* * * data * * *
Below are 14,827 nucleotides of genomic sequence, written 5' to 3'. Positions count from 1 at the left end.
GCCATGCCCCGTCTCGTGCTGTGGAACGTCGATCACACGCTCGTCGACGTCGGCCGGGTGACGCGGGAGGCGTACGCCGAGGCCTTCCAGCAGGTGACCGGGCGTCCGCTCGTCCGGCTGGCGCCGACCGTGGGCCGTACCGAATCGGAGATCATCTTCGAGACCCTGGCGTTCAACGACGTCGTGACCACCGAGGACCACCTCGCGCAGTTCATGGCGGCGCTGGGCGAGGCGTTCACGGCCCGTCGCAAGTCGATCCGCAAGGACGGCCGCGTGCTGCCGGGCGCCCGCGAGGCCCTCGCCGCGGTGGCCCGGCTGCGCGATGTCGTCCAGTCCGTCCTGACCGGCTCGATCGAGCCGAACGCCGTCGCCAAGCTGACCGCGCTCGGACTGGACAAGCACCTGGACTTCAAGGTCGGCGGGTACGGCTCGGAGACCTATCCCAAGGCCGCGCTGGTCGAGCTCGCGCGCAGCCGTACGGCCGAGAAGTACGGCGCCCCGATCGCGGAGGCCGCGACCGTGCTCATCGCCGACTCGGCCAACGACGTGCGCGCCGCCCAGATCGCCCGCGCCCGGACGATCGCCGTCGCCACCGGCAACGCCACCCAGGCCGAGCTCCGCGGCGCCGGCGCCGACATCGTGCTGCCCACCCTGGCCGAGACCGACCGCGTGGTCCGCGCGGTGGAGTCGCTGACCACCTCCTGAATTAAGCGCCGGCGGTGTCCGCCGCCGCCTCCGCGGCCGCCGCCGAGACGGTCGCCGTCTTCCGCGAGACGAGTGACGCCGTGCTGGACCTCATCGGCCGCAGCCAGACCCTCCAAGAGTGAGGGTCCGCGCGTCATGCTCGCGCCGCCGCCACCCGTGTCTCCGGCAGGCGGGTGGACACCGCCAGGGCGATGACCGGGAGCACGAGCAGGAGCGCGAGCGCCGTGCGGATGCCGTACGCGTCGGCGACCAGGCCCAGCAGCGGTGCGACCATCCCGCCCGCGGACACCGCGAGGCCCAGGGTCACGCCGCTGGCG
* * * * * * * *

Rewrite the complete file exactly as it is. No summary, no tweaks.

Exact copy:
Below are 14,827 nucleotides of genomic sequence, written 5' to 3'. Positions count from 1 at the left end.
GCCATGCCCCGTCTCGTGCTGTGGAACGTCGATCACACGCTCGTCGACGTCGGCCGGGTGACGCGGGAGGCGTACGCCGAGGCCTTCCAGCAGGTGACCGGGCGTCCGCTCGTCCGGCTGGCGCCGACCGTGGGCCGTACCGAATCGGAGATCATCTTCGAGACCCTGGCGTTCAACGACGTCGTGACCACCGAGGACCACCTCGCGCAGTTCATGGCGGCGCTGGGCGAGGCGTTCACGGCCCGTCGCAAGTCGATCCGCAAGGACGGCCGCGTGCTGCCGGGCGCCCGCGAGGCCCTCGCCGCGGTGGCCCGGCTGCGCGATGTCGTCCAGTCCGTCCTGACCGGCTCGATCGAGCCGAACGCCGTCGCCAAGCTGACCGCGCTCGGACTGGACAAGCACCTGGACTTCAAGGTCGGCGGGTACGGCTCGGAGACCTATCCCAAGGCCGCGCTGGTCGAGCTCGCGCGCAGCCGTACGGCCGAGAAGTACGGCGCCCCGATCGCGGAGGCCGCGACCGTGCTCATCGCCGACTCGGCCAACGACGTGCGCGCCGCCCAGATCGCCCGCGCCCGGACGATCGCCGTCGCCACCGGCAACGCCACCCAGGCCGAGCTCCGCGGCGCCGGCGCCGACATCGTGCTGCCCACCCTGGCCGAGACCGACCGCGTGGTCCGCGCGGTGGAGTCGCTGACCACCTCCTGAATTAAGCGCCGGCGGTGTCCGCCGCCGCCTCCGCGGCCGCCGCCGAGACGGTCGCCGTCTTCCGCGAGACGAGTGACGCCGTGCTGGACCTCATCGGCCGCAGCCAGACCCTCCAAGAGTGAGGGTCCGCGCGTCATGCTCGCGCCGCCGCCACCCGTGTCTCCGGCAGGCGGGTGGACACCGCCAGGGCGATGACCGGGAGCACGAGCAGGAGCGCGAGCGCCGTGCGGATGCCGTACGCGTCGGCGACCAGGCCCAGCAGCGGTGCGACCATCCCGCCCGCGGACACCGCGAGGCCCAGGGTCACGCCGCTGGCG